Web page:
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A visual from ghat in Prayagraj (Photo:ANI)
A visual from ghat in Prayagraj (Photo:ANI)

Reappearance of bodies in Ganga contradicts last year's unaccounted Covid death claims

ANI | Updated: May 19, 2022 19:25 IST


Prayagraj (Uttar Pradesh) [India], May 19 (ANI): The Phaphamau Ghat in the northern part of Prayagraj has become a graveyard of sorts and with yellow and saffron-coloured clothes on temporarily-erected poles indicating that bodies have been buried. This is not part of the traditional Hindu religious practice but people are resorting to it as they find it "convenient" while some even call it a custom.
Last year during a severe phase of Delta variant of COVID-19, this place had got a bad name amid reports of bodies floating in Ganga. It was shown in sections of media, specially foreign media, that people who had died of COVID-19 had been buried or their bodies had been "dumped" in Ganga. Several restrictions were also imposed. But today when the COVID-19 situation is under control the practice of burying bodies continues showing the falsity of these reports.
People continue to come to Ganga for "salvation" of their near and dear ones and are burying the bodies. Some are calling it a custom and others are citing "financial constraints". But despite a ban, the burial continues for the bodies as people say Ganga will take these bodies when it expands its course.
International media did not apparently investigate the reason behind the open burial of bodies near the banks of Ganga and chose to link it with the COVID deaths. It is pertinent to note that this year the international media has chosen not to report the open burial of bodies near the banks of the river. India has witnessed a sharp decline in COVID-19 cases this year with high vaccination coverage being a major contributing factor to the country's success in battling the pandemic.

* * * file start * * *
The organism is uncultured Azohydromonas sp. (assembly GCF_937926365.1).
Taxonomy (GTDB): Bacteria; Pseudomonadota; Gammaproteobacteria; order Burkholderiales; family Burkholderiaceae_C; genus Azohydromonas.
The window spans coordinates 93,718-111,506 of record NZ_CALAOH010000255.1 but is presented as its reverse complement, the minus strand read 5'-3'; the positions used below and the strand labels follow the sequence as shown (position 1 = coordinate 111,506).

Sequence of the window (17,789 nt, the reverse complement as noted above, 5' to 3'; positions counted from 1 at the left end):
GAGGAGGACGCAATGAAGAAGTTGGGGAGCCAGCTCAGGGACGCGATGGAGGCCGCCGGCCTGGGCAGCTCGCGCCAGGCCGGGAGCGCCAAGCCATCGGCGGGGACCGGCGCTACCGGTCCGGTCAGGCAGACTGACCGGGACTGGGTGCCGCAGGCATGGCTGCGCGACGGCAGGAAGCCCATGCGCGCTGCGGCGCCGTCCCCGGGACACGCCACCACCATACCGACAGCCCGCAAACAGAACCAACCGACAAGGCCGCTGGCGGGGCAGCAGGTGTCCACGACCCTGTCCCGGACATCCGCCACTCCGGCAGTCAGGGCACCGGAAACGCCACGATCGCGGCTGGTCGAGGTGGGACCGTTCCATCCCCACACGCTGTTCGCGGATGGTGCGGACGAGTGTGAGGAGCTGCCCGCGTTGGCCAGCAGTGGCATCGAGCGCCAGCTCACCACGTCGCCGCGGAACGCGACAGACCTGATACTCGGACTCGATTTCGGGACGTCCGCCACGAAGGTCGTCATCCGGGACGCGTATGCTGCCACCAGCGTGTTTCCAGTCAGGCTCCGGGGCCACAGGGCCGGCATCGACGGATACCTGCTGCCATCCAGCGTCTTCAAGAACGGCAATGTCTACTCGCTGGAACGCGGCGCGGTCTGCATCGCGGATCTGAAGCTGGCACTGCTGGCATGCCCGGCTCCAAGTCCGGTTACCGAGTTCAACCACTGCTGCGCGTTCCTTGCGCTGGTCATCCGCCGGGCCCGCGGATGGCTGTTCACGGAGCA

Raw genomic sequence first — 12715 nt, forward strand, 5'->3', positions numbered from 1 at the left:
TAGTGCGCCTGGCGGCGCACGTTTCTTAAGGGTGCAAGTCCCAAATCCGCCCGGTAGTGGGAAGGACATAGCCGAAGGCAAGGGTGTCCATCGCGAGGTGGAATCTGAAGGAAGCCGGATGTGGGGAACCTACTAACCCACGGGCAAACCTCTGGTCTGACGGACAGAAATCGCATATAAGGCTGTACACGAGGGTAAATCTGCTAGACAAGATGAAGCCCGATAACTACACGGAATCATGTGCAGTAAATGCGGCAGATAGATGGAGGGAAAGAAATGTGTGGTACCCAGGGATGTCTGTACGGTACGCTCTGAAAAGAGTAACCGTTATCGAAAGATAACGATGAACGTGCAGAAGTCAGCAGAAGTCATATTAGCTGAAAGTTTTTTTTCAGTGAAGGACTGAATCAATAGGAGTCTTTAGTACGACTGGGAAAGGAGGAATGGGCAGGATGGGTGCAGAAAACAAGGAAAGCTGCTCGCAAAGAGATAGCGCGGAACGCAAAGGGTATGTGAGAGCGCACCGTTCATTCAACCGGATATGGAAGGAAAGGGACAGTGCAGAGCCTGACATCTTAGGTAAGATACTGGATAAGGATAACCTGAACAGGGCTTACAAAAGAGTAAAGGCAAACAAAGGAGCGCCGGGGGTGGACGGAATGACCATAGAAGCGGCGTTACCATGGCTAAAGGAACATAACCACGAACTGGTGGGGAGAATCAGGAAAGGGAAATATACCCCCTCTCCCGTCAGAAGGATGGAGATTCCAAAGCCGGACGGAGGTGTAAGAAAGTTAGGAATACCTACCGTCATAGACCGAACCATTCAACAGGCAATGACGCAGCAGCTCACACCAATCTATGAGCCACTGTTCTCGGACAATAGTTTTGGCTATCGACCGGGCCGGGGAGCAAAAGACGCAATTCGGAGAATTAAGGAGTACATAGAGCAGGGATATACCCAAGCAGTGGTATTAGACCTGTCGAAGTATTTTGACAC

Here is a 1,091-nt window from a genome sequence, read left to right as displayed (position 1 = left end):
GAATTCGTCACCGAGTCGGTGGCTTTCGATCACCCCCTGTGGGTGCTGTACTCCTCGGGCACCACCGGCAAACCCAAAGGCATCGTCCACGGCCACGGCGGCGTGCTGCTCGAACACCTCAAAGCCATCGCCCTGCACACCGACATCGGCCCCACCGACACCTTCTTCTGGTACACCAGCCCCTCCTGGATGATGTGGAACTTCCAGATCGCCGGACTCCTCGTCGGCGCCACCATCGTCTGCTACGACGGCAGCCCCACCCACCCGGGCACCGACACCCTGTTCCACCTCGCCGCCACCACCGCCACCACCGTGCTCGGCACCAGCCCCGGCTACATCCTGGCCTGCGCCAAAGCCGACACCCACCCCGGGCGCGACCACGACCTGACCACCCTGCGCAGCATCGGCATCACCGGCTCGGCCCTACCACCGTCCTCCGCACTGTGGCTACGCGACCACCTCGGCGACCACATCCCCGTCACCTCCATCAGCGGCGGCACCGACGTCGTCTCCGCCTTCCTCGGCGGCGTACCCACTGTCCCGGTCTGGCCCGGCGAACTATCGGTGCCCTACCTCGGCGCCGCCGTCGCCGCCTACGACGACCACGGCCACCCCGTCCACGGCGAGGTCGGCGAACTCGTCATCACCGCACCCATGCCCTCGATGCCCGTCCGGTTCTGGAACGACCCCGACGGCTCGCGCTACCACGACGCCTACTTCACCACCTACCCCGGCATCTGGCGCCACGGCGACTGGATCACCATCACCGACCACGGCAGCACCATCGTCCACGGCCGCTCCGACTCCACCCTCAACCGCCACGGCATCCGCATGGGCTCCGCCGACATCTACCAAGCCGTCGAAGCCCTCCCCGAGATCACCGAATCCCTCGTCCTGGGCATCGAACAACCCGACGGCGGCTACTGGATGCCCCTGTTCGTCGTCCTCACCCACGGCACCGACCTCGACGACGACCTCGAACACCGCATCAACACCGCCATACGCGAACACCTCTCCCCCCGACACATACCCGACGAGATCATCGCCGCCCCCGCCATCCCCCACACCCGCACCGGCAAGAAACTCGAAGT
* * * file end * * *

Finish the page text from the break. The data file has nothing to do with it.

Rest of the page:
The banks of Ganga has bodies of people from several districts of Uttar Pradesh.
"In Hinduism, the funeral is done by burning the pyre in which a lot of wood is used. Here, the body gets absorbed in the Ganga. There is nothing wrong with all this," said Teerthraj Patel, a local resident, who was at the ghat attending a funeral of his relative.
"The ghat is used by people from various districts. They are aware of the contraction of the river Ganga during the summer season. They know that when the river will expand in the rainy season, the bodies will be submerged in the river and their loved ones will get salvation. This is why there is temporary burial in sand," he added.
Another local resident present on the ghat said that the bodies will ultimately go into the Ganga river.
"In summers, the width of the Ganga gets reduced. When the water level will rise, the bodies will get absorbed in the Ganga's flow and as per beliefs this helps to attain moksha. Burying the bodies in sand is simple and economical. Therefore, people from several districts come here to bury the bodies keeping aside the traditional rituals," he said.
The restrictions imposed concerning burying of the dead bodies on the ghat has seemingly made little impact and the people continue to throng the ghats.
Meanwhile, Prayagraj Municipal Commissioner Ravi Ranjan said that an electric crematorium will be built at the ghat soon.
"We are urging people not to bury bodies there. An electric crematorium is to be built there for which permission has been received from the concerned department. The work will be completed soon," the official told ANI.
Incidents were reported in Uttar Pradesh and Bihar, where bodies were found floating in the river Ganga during the second wave of COVID-19. It was being construed that relatives of those who succumbed to the COVID may not have been able to find space or afford the last rites. However, the present scenario suggests a different reality. (ANI)

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